First- and second-tier annotation

For those workers whose interests center on the sequence rather than on its expression, the current major challenges might be what one could describe as second-tier annotation, where the first tier is annotation directed at identifying protein-coding genes. Methods for first-tier annotation were not ignored, however. Sarah Djebali (Ecole Normale Supérieure, Paris, France) presented a new method of annotation that attempts to automate processes, such as the prediction of complete genes, that are usually left to manual curators. She compared the new method, known as Exogean, with eight other annotation methods, using manually annotated human genes as a benchmark. Exogean gave a significant improvement in the quality of prediction of complete genes. It also has the advantage of reporting all the details of the decision process, thus providing full traceability.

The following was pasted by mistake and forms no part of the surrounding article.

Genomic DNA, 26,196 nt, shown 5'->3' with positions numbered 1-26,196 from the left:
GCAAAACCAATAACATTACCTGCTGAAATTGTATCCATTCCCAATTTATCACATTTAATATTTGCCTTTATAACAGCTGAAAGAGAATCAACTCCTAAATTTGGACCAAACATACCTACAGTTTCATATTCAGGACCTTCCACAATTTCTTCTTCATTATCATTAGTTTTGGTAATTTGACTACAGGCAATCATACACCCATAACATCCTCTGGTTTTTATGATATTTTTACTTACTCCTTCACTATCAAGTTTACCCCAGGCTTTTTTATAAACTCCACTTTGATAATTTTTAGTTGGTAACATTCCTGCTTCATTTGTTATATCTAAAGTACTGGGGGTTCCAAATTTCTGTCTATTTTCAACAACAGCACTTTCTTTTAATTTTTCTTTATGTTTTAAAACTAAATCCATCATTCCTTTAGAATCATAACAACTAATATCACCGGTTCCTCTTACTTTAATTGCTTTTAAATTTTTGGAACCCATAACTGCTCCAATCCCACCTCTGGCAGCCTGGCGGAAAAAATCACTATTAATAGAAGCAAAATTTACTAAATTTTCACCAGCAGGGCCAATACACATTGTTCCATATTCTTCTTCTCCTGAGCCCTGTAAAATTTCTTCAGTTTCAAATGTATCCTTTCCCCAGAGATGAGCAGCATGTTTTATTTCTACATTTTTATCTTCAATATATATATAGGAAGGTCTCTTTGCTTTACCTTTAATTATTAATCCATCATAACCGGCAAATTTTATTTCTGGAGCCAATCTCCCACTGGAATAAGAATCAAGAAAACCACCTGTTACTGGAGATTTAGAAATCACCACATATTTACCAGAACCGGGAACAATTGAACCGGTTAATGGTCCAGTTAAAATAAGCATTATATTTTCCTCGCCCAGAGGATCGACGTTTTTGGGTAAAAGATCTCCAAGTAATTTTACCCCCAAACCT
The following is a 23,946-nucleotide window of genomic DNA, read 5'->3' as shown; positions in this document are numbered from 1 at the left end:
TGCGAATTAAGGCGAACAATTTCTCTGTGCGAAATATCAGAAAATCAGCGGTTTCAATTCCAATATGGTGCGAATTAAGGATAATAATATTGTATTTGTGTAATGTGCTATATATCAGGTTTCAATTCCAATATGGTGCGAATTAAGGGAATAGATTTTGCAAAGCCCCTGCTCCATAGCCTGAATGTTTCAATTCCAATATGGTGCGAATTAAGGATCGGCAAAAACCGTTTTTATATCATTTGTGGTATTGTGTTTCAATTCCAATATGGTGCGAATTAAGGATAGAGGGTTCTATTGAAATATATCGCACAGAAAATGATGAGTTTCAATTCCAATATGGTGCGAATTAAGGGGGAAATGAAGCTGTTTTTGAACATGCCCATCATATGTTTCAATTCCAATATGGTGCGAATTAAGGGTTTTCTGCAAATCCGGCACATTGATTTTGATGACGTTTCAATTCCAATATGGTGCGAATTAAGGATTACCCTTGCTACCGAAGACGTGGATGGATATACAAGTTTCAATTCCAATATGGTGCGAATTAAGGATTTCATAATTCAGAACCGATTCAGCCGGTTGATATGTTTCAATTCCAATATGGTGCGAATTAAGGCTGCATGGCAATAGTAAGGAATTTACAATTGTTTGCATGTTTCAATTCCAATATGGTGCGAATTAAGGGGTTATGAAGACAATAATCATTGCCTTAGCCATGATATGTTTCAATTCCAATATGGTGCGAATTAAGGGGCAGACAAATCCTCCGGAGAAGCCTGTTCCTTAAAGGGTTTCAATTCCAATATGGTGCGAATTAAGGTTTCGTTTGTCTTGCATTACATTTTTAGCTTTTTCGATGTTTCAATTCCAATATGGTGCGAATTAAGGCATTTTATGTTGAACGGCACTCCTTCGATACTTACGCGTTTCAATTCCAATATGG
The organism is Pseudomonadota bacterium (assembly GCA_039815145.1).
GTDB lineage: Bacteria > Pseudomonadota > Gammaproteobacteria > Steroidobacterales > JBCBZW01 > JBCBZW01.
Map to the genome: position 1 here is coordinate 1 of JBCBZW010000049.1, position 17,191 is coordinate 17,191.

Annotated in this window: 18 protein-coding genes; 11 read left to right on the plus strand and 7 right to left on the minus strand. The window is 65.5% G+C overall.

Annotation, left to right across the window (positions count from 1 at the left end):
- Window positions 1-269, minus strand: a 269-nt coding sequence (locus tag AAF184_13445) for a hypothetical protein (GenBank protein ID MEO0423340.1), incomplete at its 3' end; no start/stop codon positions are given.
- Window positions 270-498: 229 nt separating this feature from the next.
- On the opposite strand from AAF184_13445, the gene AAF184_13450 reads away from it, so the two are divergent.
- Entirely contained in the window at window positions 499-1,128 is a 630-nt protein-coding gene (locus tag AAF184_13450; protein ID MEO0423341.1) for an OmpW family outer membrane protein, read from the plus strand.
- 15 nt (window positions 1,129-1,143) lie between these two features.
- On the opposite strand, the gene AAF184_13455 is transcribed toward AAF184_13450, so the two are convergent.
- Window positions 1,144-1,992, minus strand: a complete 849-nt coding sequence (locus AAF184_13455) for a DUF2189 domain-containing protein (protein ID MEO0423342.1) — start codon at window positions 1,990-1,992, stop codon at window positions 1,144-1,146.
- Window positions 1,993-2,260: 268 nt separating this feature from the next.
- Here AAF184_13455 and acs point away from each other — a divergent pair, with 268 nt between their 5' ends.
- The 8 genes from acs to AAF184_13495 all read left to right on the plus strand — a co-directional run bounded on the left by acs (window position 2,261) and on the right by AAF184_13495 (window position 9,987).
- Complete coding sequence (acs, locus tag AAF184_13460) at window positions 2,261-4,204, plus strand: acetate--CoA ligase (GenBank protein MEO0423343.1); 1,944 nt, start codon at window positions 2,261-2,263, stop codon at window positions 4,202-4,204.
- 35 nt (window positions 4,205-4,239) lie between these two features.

Some protein-coding transcripts will almost certainly be missed by this and most other methods. Michaël Bekaeart (Université Paris Sud, Paris, France) considered one such class, namely proteins resulting from -1 frameshifting, a recoding process seen in some genomes. In such a situation, an mRNA has two potential translations, one of them starting one base pair out of the frame relative to the other. Annotation software will typically consider the frameshifted reading frame to be evidence either of a pseudogene or a sequencing error. Most such recoding events have been described in viruses, although a very small number of eukaryotic nuclear genes are known to function in such a manner. Might we have overlooked the majority of them, however, as we were not too sure what to look for? To this end Bekaeart described a method for scanning the yeast genome for potential candidates, in a manner that makes no assumptions about the mechanism of frameshifting. From a total of 189 candidate regions, 58 were further scrutinized. Of these, 28 expressed a full-length mRNA covering both predicted open reading frames (ORFs). This not only indicates a much higher prevalence of -1 frameshifting than was previously imagined to occur in eukaryotes, but also helps to explain why they have been missed. The previous methods for detecting them assumed a particular mechanism that appears not to apply.